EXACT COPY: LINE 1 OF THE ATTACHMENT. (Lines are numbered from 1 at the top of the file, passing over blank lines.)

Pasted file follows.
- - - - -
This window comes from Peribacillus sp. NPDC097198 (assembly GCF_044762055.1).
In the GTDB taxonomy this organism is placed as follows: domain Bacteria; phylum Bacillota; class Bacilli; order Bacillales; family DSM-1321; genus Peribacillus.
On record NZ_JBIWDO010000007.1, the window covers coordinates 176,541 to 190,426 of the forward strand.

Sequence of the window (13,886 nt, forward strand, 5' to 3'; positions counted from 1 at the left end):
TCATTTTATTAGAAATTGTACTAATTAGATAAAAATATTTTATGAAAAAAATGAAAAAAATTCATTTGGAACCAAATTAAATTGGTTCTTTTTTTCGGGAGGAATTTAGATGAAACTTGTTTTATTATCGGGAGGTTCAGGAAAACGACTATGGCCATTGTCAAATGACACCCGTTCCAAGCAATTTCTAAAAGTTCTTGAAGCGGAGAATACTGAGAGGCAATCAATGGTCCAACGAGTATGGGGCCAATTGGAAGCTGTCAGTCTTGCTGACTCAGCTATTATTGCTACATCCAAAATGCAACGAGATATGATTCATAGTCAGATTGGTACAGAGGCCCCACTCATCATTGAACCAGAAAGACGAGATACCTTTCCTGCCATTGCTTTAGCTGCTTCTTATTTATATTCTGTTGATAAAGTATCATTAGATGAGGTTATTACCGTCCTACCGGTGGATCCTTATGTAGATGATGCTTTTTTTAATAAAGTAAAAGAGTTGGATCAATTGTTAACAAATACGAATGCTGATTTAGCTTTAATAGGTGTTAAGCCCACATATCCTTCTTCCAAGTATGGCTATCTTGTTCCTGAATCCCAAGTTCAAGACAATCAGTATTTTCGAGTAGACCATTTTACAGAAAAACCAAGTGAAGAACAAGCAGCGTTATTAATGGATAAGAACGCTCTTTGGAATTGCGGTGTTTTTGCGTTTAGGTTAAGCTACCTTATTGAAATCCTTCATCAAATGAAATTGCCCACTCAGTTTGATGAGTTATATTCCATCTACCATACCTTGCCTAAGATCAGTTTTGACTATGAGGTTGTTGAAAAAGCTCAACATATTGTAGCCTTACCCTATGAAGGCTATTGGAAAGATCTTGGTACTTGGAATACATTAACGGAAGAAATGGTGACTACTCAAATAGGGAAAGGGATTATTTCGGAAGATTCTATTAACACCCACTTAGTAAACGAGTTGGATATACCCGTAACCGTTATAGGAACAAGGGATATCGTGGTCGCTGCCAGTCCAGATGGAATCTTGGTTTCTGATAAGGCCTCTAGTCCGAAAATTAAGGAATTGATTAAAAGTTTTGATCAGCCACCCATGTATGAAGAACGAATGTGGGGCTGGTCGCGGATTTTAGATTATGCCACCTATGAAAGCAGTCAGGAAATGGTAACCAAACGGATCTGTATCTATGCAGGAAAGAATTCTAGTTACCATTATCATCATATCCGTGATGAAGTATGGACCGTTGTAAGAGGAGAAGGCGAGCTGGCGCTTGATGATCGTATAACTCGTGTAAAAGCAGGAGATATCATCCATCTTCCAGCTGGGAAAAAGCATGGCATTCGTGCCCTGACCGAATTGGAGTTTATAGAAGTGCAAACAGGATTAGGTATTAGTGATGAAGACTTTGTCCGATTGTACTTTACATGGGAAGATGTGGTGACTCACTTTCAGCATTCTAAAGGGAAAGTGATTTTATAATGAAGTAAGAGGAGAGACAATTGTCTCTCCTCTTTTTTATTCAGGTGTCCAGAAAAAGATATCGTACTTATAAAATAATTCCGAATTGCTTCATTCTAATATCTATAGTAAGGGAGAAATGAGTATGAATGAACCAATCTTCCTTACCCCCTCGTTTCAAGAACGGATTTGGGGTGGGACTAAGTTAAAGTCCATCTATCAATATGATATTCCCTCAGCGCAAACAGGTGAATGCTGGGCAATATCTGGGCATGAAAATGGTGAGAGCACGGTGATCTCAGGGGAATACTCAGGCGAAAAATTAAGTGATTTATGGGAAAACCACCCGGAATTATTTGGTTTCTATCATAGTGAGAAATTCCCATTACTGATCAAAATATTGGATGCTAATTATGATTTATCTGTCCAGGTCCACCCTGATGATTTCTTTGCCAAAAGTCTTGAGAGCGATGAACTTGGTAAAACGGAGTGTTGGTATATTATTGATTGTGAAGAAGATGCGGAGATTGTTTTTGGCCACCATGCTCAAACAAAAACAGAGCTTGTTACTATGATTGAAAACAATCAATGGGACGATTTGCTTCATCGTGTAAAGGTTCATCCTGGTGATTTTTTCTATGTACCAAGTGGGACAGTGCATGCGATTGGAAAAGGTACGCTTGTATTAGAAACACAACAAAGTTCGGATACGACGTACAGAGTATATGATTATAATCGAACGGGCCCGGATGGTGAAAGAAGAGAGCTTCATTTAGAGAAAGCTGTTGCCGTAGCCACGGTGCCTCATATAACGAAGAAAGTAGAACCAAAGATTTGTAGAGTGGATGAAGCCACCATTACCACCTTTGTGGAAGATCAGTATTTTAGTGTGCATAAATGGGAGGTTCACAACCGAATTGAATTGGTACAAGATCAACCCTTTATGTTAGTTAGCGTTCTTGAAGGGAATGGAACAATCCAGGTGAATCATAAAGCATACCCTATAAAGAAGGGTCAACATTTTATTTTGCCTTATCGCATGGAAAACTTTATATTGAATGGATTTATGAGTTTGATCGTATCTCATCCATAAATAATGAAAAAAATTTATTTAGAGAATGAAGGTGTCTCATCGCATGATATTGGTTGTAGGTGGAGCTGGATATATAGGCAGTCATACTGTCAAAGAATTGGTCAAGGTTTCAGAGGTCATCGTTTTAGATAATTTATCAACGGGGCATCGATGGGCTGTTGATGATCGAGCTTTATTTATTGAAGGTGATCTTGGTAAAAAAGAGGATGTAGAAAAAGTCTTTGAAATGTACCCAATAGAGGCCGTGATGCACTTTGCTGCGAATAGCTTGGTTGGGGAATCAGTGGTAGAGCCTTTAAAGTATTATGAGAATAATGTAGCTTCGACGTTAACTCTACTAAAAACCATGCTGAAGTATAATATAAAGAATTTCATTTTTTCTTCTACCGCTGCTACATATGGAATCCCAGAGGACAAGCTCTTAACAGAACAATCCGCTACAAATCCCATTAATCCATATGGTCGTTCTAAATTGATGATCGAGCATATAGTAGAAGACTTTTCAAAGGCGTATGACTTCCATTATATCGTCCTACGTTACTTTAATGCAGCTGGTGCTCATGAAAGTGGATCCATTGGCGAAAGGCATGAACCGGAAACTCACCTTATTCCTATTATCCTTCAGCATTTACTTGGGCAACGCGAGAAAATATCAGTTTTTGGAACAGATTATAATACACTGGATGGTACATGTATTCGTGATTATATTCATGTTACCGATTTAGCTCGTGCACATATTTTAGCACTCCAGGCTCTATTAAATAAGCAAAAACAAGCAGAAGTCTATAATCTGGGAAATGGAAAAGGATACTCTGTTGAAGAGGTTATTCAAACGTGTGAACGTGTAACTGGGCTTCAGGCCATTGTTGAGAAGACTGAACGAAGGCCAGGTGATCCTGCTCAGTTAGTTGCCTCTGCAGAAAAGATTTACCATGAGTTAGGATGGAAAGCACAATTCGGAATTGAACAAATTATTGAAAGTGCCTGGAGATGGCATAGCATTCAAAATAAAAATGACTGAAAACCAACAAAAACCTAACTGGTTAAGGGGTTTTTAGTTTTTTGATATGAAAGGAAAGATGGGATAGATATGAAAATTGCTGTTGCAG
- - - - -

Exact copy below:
This window comes from Peribacillus sp. NPDC097198 (assembly GCF_044762055.1).